China, North Korea’s main ally and benefactor, remains the best check on the Kim regime; experts say most North Korean hackers are based in China. But China has its own history of hacking American government and industry computers and has resisted Washington’s requests for talks on how to handle hacking attacks and their aftermath.
The international community needs to speed up work on norms on what constitutes a cyberattack and what the response should be. If China and the United States are unable to work together in this critical area, the Internet will become a free-for-all and everyone will pay the price.
CNN, Watch out world: North Korea deep into cyber warfare, defector says.
Jang Se-yul, who defected from North Korea seven years ago, told CNN that he thinks there are 1,800 cyberwarriors in the agency stationed around the world. But he says even the agents themselves don’t know how many others work for the secretive group, called Bureau 121, whose mission is to “conduct cyberattacks against overseas and enemy states.”
The South Korean government thinks Bureau 121 is the agency at the heart of numerous cyberattacks from North Korea against elements in foreign countries, a government official who requested to be anonymous told CNN on Thursday.
North Korea’s hacking capabilities have become a global talking point recently, after a massive hack of Sony Pictures — the studio behind “The Interview,” a comedy depicting the assassination of Pyongyang’s leader, Kim Jong Un. That was followed by warnings that the movie not be shown in theaters…
CNN, Washington outraged over Sony decision.
From Hollywood to Washington, the outrage is spreading over Sony Pictures’ decision to cancel a movie release following a cyber attack and threats from a group of North Korea-backed hackers.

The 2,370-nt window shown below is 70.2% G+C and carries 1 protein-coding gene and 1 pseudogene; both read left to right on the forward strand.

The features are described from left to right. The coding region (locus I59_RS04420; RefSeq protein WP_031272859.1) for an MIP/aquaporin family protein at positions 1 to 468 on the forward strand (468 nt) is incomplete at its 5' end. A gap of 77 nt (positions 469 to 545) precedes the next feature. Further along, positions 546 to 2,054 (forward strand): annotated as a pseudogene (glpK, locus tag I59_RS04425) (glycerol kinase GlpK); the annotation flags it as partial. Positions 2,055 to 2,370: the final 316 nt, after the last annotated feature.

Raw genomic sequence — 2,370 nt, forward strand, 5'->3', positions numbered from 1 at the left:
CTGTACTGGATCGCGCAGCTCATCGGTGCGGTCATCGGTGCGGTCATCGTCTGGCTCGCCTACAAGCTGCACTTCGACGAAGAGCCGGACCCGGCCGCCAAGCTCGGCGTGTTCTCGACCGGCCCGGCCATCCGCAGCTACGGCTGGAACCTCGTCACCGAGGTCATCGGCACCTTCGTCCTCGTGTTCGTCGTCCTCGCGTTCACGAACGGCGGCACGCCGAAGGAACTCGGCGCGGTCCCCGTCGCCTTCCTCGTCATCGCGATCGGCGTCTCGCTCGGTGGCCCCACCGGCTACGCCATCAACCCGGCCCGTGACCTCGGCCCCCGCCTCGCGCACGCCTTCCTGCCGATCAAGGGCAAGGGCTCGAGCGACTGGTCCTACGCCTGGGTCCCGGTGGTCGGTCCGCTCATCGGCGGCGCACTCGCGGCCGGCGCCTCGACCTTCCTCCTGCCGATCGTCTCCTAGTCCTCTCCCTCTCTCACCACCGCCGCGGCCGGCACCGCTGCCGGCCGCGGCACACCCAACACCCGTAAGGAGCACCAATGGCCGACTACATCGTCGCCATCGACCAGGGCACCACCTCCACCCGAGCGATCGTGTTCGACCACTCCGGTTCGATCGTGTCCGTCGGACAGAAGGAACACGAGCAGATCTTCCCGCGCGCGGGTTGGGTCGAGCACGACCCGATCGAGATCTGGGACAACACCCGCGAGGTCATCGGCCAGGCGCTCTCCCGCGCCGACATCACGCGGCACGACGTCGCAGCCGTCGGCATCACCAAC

Politicians urged Sony not to back down in the face of threats tied to the release of the controversial comedy “The Interview,” and then began lashing out when the studio made it clear it has no further plans to release the film, which depicts an assassination plot against North Korean leader Kim Jong Un….
FBI investigators tracked the hackers who broke into Sony’s servers, published private information and threatened moviegoers back to the North Korean regime, U.S. law enforcement officials told CNN on Wednesday. The North Korean regime slammed the movie this summer as “terrorism and a war action.”
And despite the hackers’ threat to attack movie theaters, the Department of Homeland Security has said “there is no credible intelligence” supporting an active plot against movie theaters.
Deadline Hollywood, Hollywood Cowardice: George Clooney Explains Why Sony Stood Alone In North Korean Cyberterror Attack.
EXCLUSIVE: As it begins to dawn on everyone in Hollywood the reality that Sony Pictures was the victim of a cyberterrorist act perpetrated by a hostile foreign nationon American soil, questions will be asked about how and why it happened, ending with Sony cancelling the theatrical release of the satirical comedy The Interviewbecause of its depiction of North Korean dictator Kim Jong-un. One of those issues will be this: Why didn’t anybody speak out while Sony Pictures chiefs Amy Pascal and Michael Lynton were embarrassed by emails served up by the media, bolstering the credibility of hackers for when they attached as a cover letter to Lynton’s emails a threat to blow up theaters if The Interview was released?